Then it was time to canvass a field that had actual pheasants in it. We had Topper and Lola out.  Topper was on my side of the field, bounding through tall grass.  A bird flew up right in front of me and I couldn’t even raise the gun.  It would have been an easy shot, but my head wasn’t in the game.  I turned away to the open field, hot tears falling behind my shooting glasses.  Topper was not you, Buddy.  I stood there, weeping, embarrassed, afraid I was doomed.  It happened again, and again, and again.  Thank goodness I’m hunting with an International Trap Shooting Champion.  Loral I covered me over and over in my pathetic frame of mind.

She didn’t say a word, either, about my gross inability. I just shot and shot and missed and missed, until I was reaching for another box of shells.  It was a long afternoon.

Then we went back to the trailer and took out Pistol and Ice; a couple of 3 year old pointers with stark white and black speckled short hair. Buddy, I’m pretty sure you hunted with them when they were mere puppies, showing them the ropes.  They moved like liquid silver, especially Ice.  Their boundless energy, long tails wagging, and serious nose commitment to the ground felt like home.  They both ran to my side, flanking me as if they wanted to guide me.  We headed down the field with Loral I off to the far left.  Then they both froze in place. I stepped ahead and a rooster flew up in front of me. FirstBirds2014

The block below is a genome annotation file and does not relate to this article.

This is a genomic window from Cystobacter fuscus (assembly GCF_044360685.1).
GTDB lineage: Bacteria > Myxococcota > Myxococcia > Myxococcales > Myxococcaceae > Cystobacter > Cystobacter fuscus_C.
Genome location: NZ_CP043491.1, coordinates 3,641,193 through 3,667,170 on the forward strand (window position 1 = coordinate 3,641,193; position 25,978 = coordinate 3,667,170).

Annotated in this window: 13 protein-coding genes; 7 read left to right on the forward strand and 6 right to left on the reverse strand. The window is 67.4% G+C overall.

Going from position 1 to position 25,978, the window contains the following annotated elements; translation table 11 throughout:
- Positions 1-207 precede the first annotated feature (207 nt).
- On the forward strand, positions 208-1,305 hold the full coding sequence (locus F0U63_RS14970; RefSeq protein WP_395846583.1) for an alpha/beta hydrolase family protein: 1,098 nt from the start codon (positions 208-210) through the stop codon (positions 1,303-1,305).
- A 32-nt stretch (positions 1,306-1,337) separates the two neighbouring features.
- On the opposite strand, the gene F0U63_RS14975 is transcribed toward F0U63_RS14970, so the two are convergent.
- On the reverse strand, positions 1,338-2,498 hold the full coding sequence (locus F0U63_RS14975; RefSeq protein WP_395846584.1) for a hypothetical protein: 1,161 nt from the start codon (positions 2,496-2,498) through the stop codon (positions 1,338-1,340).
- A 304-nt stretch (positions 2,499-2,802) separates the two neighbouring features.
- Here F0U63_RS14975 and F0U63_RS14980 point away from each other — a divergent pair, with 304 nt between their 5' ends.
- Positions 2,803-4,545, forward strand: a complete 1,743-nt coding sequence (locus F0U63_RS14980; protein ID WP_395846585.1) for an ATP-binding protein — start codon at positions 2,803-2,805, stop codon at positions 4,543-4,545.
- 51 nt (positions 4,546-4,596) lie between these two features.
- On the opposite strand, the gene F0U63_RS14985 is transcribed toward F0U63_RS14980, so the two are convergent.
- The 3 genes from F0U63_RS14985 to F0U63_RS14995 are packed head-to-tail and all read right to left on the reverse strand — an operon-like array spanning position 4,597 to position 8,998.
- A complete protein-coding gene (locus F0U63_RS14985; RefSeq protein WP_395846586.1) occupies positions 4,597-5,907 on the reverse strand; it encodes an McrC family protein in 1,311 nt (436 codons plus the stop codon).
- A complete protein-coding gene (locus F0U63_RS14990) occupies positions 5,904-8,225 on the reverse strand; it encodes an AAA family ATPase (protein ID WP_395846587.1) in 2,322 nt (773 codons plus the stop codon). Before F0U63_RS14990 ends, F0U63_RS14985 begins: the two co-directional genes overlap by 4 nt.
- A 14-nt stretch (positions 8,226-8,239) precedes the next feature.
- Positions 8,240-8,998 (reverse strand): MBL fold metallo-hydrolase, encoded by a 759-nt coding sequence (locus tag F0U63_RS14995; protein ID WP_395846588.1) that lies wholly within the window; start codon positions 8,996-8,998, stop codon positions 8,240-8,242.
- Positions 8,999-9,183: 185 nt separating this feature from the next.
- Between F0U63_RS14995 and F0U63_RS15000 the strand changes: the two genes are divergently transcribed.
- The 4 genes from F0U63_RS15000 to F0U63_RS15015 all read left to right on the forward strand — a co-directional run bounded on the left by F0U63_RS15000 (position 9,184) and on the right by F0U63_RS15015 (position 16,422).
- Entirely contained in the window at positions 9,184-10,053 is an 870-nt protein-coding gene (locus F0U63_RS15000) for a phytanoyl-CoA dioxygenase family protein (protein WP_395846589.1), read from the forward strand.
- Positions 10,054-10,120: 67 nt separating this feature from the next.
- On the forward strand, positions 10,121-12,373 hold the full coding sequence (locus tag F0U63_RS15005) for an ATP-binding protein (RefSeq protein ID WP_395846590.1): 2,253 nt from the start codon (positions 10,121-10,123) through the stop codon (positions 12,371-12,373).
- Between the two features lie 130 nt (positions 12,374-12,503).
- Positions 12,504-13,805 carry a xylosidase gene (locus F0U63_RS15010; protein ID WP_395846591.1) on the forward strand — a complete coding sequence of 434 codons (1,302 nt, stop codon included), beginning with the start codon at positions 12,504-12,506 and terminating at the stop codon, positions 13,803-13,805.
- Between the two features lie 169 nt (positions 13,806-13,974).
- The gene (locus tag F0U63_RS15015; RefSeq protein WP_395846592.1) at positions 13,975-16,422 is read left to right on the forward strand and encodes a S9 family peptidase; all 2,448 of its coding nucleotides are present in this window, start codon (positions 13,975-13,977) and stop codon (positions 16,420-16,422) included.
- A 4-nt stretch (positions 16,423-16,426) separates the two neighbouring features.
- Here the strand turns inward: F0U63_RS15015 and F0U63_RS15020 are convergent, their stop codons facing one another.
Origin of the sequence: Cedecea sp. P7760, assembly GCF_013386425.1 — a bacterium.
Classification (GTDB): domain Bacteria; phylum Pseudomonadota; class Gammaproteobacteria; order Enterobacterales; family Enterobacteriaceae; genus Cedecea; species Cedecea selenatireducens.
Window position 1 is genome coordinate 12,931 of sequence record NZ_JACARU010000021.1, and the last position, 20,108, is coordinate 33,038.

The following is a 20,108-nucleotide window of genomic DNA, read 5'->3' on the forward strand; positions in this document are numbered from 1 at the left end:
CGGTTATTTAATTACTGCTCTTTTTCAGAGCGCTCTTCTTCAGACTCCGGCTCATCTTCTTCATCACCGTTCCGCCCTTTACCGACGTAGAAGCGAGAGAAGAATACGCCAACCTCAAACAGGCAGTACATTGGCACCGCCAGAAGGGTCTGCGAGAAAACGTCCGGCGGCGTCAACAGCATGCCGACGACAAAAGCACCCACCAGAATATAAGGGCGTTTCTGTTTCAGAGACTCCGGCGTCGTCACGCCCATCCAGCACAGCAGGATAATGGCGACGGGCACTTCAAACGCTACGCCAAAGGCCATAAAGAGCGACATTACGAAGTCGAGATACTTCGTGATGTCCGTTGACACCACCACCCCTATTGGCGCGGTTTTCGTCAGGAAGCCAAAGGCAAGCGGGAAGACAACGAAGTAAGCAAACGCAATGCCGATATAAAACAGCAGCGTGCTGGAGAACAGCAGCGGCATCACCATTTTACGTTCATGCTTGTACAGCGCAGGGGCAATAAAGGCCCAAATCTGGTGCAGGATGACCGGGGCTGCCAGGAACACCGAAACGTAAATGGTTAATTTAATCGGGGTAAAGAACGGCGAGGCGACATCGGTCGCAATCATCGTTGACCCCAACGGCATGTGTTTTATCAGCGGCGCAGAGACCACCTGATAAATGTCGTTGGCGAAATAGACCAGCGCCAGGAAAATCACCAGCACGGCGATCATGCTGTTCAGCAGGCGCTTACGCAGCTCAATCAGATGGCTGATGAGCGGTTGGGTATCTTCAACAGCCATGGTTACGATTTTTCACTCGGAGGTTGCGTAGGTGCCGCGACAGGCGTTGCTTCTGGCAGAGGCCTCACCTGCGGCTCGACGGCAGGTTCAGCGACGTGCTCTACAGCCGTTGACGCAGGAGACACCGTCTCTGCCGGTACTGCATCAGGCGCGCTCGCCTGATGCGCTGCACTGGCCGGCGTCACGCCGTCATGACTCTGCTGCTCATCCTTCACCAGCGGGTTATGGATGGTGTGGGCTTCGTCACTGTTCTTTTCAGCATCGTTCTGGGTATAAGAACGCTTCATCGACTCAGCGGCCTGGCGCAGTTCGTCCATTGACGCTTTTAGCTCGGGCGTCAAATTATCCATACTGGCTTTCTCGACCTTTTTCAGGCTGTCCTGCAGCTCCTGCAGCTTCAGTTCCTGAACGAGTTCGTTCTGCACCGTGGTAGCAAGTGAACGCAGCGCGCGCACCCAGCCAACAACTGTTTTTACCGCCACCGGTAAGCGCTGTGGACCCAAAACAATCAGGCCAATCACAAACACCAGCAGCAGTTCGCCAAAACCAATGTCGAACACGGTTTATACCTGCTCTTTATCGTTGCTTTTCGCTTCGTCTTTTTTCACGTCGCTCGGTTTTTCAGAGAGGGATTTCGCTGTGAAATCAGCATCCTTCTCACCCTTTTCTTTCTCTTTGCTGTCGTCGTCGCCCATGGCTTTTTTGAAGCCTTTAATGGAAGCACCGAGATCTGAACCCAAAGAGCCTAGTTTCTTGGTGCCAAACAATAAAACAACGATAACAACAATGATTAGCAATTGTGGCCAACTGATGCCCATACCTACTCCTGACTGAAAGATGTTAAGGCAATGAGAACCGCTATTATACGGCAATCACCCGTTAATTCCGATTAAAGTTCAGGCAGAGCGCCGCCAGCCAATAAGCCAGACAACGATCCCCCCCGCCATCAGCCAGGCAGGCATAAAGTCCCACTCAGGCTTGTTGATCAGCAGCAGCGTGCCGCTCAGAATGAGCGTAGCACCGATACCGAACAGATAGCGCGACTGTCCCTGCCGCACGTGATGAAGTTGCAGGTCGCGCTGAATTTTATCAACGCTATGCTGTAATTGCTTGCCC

It spiraled to the ground and both dogs ran for the fetch. I became anxious, wondering if they would find the bird the way you can find the bird. Rule number one, trust the dog, it’s what they do.

Yeah, Loral I is right, it’s like riding a bike.

Apparently, I’ve been cured. Thanks, Ice and Pistol.  And endless thanks to you, dear Loral I, for making me get back on that bike.  I am so grateful for our friendship.  Can’t wait to go again!

Buddy Boy McBrady
Gone Forever Bird Hunting as of Monday, Sept 1st 2014 at 3:30 pm
“Find us some good fields up there, boy, and I will see you again soon.”


You can read all about my boy… there are lots of stories under “Buddy – A Series of Adventures” in my blog category, “Words From The Wild”. Please feel free to share with others who may find meaning and value in our journey together, and PR Brady AdVentures.





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About PR

I’m an “Oily Yogi” ready to inspire you to reach for limitless possibilities.

With a lifetime of experience in the outdoors, one of my biggest joys is to share my passion for adventure with others. After spending decades in suits and buildings, I found a way to combine the office and the outdoors in a way that optimizes positive results. There is a clearly defined correlation between nature, sensory contact, and high impact performance.

I am recognized as a change agent, who inspires people to allow their dreams to become reality through group and individual experiential settings. But perhaps the best gift I can bring to the table is my passion for your wellbeing. I enjoy coaching and training others to achieve their personal and professional goals, focusing on health, wellness wholeness, and limitless possibilities. Everything starts with the self; and is unique to each person. Simply tuning into the breath, mindfulness, and gentle movement for starters. Whenever I can, we take the work outside.

Life is an adventure! Whether it’s a business or personal situation, career path or life path, As Chief Experience Officer of PR Brady AdVentures, my passion is Inspiring Limitless Possibilities, Bringing Our Best Selves to Life.
So, shall we begin?
Contact me for more information on ways we can work together on your possibilities. Namaste!


  1. My eyes are teary. I’ve read a few of your Buddy stories, I can so see him in my mind’s eye and I can imagine how hard it must be without him. He wasn’t with you on that hunt and he was with you, anyway. Lots of love